U.S. Girls Got Their First Periods Increasingly Earlier Over the Last 50 Years, New Study Finds

Trend is especially pronounced among Black, Hispanic and Asian participants, and those who report lower socioeconomic status

May 29, 2024 | Source: The Guardian | by Jessica Glenza

Girls in the United States had their first periods earlier over the last five decades and it took longer to experience regular cycles, a new study has found.

The study, published in JAMA Network Open, found the trend is especially pronounced among Black, Hispanic, Asian and mixed race participants, and among those who reported lower socioeconomic status.

“This is important because early menarche,” or a first period, “and irregular periods can signal physical and psychosocial problems later in life,” said Zifan Wang, a postdoctoral research fellow at Harvard University’s TH Chan School of Public Health and lead author of the study.

Beginning in 2019, researchers from Harvard and the National Institute of Environmental Health Sciences (NIEHS) surveyed more than 71,000 participants born between 1950 and 2005 about when they got their first period, when it became regular and for certain demographic information. Researchers then divided the group into five generational brackets.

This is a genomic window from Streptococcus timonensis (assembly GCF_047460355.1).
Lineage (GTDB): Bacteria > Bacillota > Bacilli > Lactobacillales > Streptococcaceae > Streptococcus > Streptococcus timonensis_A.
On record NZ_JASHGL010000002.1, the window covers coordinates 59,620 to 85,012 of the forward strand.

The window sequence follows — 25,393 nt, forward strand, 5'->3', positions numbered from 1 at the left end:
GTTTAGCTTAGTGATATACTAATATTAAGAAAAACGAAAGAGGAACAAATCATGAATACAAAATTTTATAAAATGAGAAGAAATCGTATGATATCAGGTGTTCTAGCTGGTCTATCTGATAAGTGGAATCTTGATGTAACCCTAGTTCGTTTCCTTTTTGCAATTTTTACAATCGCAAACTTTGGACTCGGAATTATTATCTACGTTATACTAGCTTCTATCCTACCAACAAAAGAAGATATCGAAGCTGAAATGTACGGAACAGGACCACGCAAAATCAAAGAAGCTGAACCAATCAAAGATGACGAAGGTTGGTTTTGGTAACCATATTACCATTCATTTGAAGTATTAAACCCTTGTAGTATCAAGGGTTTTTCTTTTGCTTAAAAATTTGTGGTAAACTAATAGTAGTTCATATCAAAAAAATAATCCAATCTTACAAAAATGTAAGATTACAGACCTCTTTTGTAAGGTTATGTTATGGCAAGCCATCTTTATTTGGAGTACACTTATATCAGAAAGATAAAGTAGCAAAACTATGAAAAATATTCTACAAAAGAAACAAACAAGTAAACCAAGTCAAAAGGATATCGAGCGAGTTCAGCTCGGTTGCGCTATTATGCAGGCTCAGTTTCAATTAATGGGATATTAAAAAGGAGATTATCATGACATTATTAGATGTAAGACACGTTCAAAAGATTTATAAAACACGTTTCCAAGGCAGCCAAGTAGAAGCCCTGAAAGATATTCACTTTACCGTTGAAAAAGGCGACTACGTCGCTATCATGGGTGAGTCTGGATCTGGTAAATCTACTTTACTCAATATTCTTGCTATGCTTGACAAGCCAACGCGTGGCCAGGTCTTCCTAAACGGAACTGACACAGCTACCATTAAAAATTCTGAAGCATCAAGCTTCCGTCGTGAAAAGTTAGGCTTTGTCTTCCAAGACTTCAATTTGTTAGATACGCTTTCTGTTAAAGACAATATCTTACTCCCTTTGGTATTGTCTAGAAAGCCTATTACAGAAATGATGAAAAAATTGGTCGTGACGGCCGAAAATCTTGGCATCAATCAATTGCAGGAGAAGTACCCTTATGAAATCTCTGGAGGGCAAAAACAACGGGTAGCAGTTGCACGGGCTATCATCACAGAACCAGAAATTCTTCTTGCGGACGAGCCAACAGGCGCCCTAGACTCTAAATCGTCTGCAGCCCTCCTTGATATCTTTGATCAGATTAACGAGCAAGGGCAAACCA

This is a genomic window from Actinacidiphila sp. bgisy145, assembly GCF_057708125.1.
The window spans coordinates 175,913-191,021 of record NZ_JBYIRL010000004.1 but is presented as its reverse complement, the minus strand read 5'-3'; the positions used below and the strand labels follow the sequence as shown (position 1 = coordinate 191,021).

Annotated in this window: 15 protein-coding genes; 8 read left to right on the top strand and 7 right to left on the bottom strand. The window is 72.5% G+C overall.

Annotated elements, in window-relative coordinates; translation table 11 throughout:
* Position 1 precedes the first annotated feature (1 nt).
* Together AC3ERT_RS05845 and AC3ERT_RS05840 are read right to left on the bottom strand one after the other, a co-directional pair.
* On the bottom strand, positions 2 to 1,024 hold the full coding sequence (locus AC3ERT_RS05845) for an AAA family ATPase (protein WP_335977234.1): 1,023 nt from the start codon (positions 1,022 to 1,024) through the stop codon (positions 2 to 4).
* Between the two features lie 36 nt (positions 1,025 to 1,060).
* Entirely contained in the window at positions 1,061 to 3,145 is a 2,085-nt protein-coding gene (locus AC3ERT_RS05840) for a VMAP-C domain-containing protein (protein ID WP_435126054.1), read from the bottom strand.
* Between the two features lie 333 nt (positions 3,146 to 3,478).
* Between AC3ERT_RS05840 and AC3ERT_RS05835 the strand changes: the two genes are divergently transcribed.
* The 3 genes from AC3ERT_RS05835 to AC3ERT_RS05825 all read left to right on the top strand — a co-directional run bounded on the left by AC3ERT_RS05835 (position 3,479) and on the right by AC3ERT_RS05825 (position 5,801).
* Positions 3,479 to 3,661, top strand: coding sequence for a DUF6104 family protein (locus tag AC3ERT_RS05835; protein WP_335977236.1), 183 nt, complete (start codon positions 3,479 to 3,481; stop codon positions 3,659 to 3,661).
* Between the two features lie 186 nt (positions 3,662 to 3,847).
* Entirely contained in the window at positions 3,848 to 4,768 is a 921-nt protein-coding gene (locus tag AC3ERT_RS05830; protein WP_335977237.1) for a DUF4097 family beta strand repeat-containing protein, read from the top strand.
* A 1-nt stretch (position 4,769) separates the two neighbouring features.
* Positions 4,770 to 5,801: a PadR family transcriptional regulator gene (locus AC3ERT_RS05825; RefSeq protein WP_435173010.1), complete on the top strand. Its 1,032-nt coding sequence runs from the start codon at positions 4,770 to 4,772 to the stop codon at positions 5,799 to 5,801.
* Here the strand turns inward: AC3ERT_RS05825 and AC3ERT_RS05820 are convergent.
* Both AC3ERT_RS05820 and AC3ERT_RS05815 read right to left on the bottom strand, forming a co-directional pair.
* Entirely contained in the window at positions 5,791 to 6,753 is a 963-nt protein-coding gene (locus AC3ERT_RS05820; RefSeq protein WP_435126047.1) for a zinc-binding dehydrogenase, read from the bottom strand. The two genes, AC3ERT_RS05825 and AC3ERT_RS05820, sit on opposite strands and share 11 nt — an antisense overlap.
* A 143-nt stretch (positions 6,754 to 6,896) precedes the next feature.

They found that women born in the oldest bracket, between 1950-1969, got their period at 12.5 years old on average, compared to 11.9 years old for the youngest group, born between 2000-2005.

The study was conducted through an app as part of the Apple Women’s Health Study. This has allowed researchers to check back in with a group multiple times, or what researchers call a longitudinal study design.